Troubled Waters

Monmouth researchers and local citizens have teamed up to restore the region’s coastal lakes.

Superstorm Sandy’s devastation of lake watersheds made clear the need for a more concerted approach toward lake monitoring and restoration.

That’s why in 2017, the University launched the Coastal Lakes Observing Network (CLONet), a project through which staff and students from the School of Science and Urban Coast Institute partner with municipalities and community groups to organize and equip community scientists to assist in lake monitoring efforts.

Funded by two $150,000 grants from the Jules L. Plangere Jr. Family Foundation, this first-of-its-kind study combines data collected by Monmouth researchers with data collected by community scientists to determine the health of 11 coastal lakes in Monmouth County.

“Everything in ecology is so variable, so the more data you have, the better you can home in on an average condition,” says Jason Adolf, Ph.D., an endowed professor of marine science and lead on the project. “That’s why the community scientist aspect was so beneficial: It not only gave people a chance to directly engage in the stewardship of the lakes they live by, it also allowed for continuous monitoring.”

The project’s first phase, which primarily focused on data collection, showed that coastal lakes were less healthy than the state’s inland lakes. It also revealed that, despite the lakes being within a 15-mile radius of one another, their water quality and health varied widely, with some lakes being reliably more polluted and more likely to develop harmful algal blooms (HABs) than others.

The project recently entered its second phase, and the data collected is informing actions to promote the restoration of health to the lakes and surrounding watersheds. Water sampling will continue to measure the success of the restoration efforts now underway.

“The water quality of the lake doesn’t necessarily reflect what’s happening in the lake but [rather] what’s happening in the watershed,” says Adolf. “It’ll be really cool to see in the community data the impact of some of the million-dollar watershed restoration efforts that are planned and whether they worked or not.”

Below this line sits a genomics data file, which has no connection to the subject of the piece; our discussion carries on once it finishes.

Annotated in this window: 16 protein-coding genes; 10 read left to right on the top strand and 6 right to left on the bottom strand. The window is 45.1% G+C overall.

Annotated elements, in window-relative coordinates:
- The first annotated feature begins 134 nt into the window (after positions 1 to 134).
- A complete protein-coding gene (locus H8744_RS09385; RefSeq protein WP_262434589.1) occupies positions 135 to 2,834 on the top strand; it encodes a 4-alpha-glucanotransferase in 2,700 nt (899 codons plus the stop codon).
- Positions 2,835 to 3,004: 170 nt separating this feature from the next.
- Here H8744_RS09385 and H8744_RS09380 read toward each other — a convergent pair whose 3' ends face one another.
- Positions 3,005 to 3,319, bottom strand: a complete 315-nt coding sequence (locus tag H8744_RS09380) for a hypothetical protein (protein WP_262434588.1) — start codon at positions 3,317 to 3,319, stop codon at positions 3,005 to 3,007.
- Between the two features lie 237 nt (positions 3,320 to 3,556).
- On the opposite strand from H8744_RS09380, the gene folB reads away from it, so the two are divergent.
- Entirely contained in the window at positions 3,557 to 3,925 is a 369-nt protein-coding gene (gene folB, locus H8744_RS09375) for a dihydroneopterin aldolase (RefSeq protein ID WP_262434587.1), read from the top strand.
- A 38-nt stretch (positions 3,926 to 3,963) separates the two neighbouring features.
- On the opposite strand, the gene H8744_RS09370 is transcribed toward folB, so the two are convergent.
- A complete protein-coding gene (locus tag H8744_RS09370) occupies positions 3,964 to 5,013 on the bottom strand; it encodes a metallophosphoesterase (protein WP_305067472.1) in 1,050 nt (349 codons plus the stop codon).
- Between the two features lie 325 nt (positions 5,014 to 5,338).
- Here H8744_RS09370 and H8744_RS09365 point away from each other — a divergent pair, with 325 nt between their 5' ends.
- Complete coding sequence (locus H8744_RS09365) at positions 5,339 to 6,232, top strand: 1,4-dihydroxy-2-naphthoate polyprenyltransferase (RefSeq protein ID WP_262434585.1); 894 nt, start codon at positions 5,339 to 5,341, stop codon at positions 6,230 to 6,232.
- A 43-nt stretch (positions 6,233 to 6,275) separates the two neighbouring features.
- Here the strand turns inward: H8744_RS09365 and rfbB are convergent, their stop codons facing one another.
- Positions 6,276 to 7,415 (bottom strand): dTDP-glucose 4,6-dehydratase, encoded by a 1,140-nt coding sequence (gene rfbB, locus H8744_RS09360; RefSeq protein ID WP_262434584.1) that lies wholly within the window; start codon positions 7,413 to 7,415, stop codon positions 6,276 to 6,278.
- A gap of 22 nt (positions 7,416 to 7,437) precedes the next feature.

Human causes of poor water quality

Development — Residential, commercial, and industrial — reduces the availability of natural buffers that impede runoff and leads to soil erosion during rain events.

Excess Nutrients — Rain events push excess nutrients such as phosphorous and nitrogen (from sewer leakage and fertilizer and stormwater runoff) into lake watersheds, feeding algae

Warming Temperatures — Toxic blue-green algae absorb sunlight and proliferate faster in warm, nutrient-rich waters, causing lake water to stagnate and become noxious

Colorful Culprits

An illustration depicting cyanobacteria, which are a photosynthetic bacteria responsible for most harmful algal bloom events.

HABs are a naturally occurring event, but due in part to human-caused factors, they can quickly proliferate and turn toxic, disrupting ecosystems and leading to a multiple-species die-off. These blooms have a negative impact on recreation and tourism industries, threaten human health, and can kill small animals, including pets. Cyanobacteria are a photosynthetic bacteria responsible for most HAB events.

Concerned Collaborators

A group of 60 community scientists collected more than 1,500 water samples during the last four years. The samples were tested for temperature, conductivity, dissolved oxygen, clarity, and pH. All data is available via the CLONet Data Explorer, an interactive and downloadable tool.

Steps to reduce poor water quality

Watershed improvements — Small efforts such as having a rain garden and not paving a majority of your lot help reduce stormwater runoff

Reduce waste — Properly managing trash and leaf litter helps, since they can add excess nutrients to water bodies if they enter sewage systems

Support local groups — Joining advocacy groups focused on lake management helps to directly support restoration efforts